NACO and Schiphol Take Off with Innovation
NACO and Schiphol Take Off with Innovation
Senior Specialist Fer Mooren explains how NACO is ahead of the field in aviation innovation
If you think airport pavement engineering sounds predictable and straightforward, think again. Deep in the heart of The Hague sit some of the most interesting and forward-thinking projects in the aviation industry.
Our sister company, NACO, is one of the world’s leading airport consultancies and recently, thanks to the commitment of Amsterdam Airport Schiphol, it’s been climbing skyward with industry-changing ideas and projects.
Recycled Runways for Large Savings
When you think of reducing aircraft emissions and environmental impact for instance, you’d be forgiven for ignoring the role of the runway in helping secure these reductions. But now, as Senior Specialist Fer Mooren points out, runway and taxiway pavements are set to make big contributions to airport sustainability: “Raw materials for pavement construction are scarce in the Netherlands. Historically, this means we’ve had to rely on imported aggregates and precious natural resources to help secure supply.
“This process is costly and unsustainable, and so in association with Delft University, we’ve pioneered a 100% recycled pavement product. This recycled system means we’ve reduced demand for resources, reduced transport for raw materials and because of its combination of premium quality asphalt layers; we’ve also reduced the need for maintenance. At Schiphol for example, we’ve extended the life of the surface layer from 6-8 years to 10-15 years.”
Vertically Curved Runways
As well as improving the quality and longevity of airport runways, we are looking into changing their angle. If that sounds a little alarming, consider the basic design of an aircraft as a machine that’s created to fly rather than drive. If we accept this premise, then it seems natural to reduce the amount of time an aircraft spends on the runway.
Aeroplanes produce about 25% of their total CO2 emissions (and noise) during take-off. A vertically curved runway would speed ascent and make significant reductions in emissions and noise pollution. Mooren again: “This is an idea developed by Dr Ali Elham from Delft University’s Faculty of Aerospace Engineering. Although we’re still very much in concept stage, their idea of a vertically curved runway is a distinct possibility. If you allow gravity to assist in aircraft acceleration, you can make large impacts in reducing aircraft emissions in the crucial first three minutes of flight. We’re now looking at the potential impact on airport infrastructure together with Delft University and assessing how this idea could be integrated into existing airports.”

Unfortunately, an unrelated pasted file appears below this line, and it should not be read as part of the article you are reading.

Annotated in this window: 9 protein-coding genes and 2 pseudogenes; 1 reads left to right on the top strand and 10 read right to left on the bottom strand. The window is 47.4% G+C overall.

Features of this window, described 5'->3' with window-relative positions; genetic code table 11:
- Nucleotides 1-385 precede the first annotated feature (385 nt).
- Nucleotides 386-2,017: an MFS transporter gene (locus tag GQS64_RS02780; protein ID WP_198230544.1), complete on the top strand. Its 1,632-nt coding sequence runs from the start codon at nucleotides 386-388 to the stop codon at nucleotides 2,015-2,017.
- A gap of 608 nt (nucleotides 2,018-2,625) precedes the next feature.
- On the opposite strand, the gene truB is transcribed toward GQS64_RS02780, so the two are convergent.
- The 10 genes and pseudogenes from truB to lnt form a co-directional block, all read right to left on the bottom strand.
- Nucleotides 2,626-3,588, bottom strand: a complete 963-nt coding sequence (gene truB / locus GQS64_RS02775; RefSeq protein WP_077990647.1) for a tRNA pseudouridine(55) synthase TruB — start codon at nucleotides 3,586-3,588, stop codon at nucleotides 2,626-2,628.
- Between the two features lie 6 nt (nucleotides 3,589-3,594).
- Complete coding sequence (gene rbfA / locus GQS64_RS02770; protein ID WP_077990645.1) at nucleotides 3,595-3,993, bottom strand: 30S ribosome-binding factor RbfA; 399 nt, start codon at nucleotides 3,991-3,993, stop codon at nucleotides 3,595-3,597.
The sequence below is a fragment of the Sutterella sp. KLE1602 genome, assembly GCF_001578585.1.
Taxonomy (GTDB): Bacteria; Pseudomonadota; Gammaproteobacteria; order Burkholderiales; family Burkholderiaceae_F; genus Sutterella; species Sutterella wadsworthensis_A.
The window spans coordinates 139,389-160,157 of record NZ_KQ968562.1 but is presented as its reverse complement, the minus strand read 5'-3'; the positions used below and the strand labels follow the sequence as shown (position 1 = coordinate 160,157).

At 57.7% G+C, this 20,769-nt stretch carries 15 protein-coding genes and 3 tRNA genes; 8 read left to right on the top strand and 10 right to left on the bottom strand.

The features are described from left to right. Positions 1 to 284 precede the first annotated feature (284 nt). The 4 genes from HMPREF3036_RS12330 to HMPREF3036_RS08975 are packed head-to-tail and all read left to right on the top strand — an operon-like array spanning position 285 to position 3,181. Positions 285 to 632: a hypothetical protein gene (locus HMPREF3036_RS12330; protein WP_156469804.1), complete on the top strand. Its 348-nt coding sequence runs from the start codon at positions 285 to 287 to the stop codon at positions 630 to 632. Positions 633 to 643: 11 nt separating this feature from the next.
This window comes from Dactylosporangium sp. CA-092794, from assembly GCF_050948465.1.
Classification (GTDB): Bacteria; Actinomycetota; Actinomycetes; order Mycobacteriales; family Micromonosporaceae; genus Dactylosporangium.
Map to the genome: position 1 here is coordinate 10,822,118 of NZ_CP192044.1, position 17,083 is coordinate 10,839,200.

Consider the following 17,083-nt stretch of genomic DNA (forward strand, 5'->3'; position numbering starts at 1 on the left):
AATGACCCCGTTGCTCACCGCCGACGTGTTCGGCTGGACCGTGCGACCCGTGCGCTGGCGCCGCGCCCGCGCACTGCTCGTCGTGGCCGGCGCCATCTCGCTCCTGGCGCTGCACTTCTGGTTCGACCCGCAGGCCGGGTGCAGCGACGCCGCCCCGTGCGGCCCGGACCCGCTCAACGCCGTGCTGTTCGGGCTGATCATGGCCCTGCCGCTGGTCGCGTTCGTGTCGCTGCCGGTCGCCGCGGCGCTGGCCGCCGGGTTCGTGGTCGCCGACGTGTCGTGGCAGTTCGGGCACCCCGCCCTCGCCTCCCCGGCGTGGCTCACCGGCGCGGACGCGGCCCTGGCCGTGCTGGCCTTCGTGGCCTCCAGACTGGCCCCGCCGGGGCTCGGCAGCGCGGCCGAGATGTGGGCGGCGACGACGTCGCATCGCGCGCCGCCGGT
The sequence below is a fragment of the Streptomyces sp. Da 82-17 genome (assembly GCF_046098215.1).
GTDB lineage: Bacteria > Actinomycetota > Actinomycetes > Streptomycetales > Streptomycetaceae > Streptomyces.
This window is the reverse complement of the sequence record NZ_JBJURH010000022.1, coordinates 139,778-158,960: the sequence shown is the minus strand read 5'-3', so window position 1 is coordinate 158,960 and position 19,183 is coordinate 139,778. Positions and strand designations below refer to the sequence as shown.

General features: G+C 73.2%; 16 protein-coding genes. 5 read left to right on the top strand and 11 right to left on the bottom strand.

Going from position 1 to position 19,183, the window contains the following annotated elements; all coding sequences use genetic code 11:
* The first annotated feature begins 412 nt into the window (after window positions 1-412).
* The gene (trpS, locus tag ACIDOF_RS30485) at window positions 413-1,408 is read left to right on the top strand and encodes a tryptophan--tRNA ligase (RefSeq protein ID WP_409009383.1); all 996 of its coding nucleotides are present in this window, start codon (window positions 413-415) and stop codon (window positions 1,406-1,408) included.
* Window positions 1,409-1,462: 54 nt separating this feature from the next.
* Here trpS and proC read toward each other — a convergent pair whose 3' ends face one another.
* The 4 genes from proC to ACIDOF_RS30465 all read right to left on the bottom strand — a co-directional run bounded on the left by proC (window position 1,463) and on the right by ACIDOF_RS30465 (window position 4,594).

The concept provides clear wins for both airports and airlines. A relatively small incline of 5-10 metres would still make a marked impact in terms of fuel use, noise and emissions reductions and according to Mooren, would not compromise safety or require any adjustment to existing design standards.
A project closer to implementation is the eTaxi. The eTaxi is a system of ‘green’ taxiing - moving aircraft using electrically powered engines mounted onto the aircraft wheels. Currently aircraft ‘drive’ using their own engines which adds to fuel use, noise and emissions. In association with the National Aerospace Laboratory, NACO is studying the potential impact of eTaxi systems for airports and airport infrastructure, but expects to see green taxiing increase in use over the coming years.
The Elephant on the Runway
For Mooren’s particular specialism however, one of the most pressing challenges is ever-increasing aircraft loads. He says: “There’s no doubt that aircraft loads are increasing and although manufacturers are optimising their designs and reducing the number of wheels, this can mean more load per wheel. A great analogy would be to think of an aircraft as an elephant; as aircrafts increase in size, so does that elephant, but as it grows, it puts on a pair of high-heeled shoes – now imagine the damage it can do to a runway.”
With that vision in mind, it’s not surprising to hear Mooren talk about new developments in the pavement sector that support these enormously increased loads. His team are now working on new materials and combinations of materials to modify surfaces and provide a more sustainable future for airports – something that only specialist consultancies like NACO are able to offer.
Mooren is keen to stress that many of these developments and projects could not take place without the support of Amsterdam Airport Schiphol: “We’ve been lucky to have such an open minded partner at Schiphol. Together we’ve been able to make significant improvements in airport design that benefit not only Amsterdam’s hub, but further afield in other airports around the globe.”
And indeed, as NACO celebrates its 65th birthday this year, it continues to achieve success around the world with a recent competition win to design Mexico’s new Greenfield Airport - proving the reach and value of their expertise.
For more information on NACO and their project work, please contact firstname.lastname@example.org